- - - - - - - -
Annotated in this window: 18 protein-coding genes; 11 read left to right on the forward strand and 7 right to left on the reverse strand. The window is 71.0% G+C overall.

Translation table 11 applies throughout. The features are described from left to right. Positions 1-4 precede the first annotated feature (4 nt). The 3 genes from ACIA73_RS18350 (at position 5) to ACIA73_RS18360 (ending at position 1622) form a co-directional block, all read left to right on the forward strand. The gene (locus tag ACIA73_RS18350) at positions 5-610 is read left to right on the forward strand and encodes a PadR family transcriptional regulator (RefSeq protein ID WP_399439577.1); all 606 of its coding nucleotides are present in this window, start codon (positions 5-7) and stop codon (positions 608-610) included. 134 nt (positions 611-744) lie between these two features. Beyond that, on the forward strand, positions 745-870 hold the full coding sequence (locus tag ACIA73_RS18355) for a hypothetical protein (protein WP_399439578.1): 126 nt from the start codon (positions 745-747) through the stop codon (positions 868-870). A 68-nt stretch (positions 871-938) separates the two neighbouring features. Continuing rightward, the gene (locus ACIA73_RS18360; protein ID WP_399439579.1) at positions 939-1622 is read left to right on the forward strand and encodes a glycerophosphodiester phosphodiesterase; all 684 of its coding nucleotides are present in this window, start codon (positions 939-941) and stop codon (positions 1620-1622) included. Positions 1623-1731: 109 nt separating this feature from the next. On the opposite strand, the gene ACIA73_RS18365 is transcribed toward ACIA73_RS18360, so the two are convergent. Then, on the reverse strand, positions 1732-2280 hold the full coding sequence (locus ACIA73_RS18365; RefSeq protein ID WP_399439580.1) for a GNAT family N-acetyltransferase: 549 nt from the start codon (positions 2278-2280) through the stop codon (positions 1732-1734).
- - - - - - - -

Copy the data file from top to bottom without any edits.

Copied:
Annotated in this window: 18 protein-coding genes; 11 read left to right on the forward strand and 7 right to left on the reverse strand. The window is 71.0% G+C overall.

Translation table 11 applies throughout. The features are described from left to right. Positions 1-4 precede the first annotated feature (4 nt). The 3 genes from ACIA73_RS18350 (at position 5) to ACIA73_RS18360 (ending at position 1622) form a co-directional block, all read left to right on the forward strand. The gene (locus tag ACIA73_RS18350) at positions 5-610 is read left to right on the forward strand and encodes a PadR family transcriptional regulator (RefSeq protein ID WP_399439577.1); all 606 of its coding nucleotides are present in this window, start codon (positions 5-7) and stop codon (positions 608-610) included. 134 nt (positions 611-744) lie between these two features. Beyond that, on the forward strand, positions 745-870 hold the full coding sequence (locus tag ACIA73_RS18355) for a hypothetical protein (protein WP_399439578.1): 126 nt from the start codon (positions 745-747) through the stop codon (positions 868-870). A 68-nt stretch (positions 871-938) separates the two neighbouring features. Continuing rightward, the gene (locus ACIA73_RS18360; protein ID WP_399439579.1) at positions 939-1622 is read left to right on the forward strand and encodes a glycerophosphodiester phosphodiesterase; all 684 of its coding nucleotides are present in this window, start codon (positions 939-941) and stop codon (positions 1620-1622) included. Positions 1623-1731: 109 nt separating this feature from the next. On the opposite strand, the gene ACIA73_RS18365 is transcribed toward ACIA73_RS18360, so the two are convergent. Then, on the reverse strand, positions 1732-2280 hold the full coding sequence (locus ACIA73_RS18365; RefSeq protein ID WP_399439580.1) for a GNAT family N-acetyltransferase: 549 nt from the start codon (positions 2278-2280) through the stop codon (positions 1732-1734).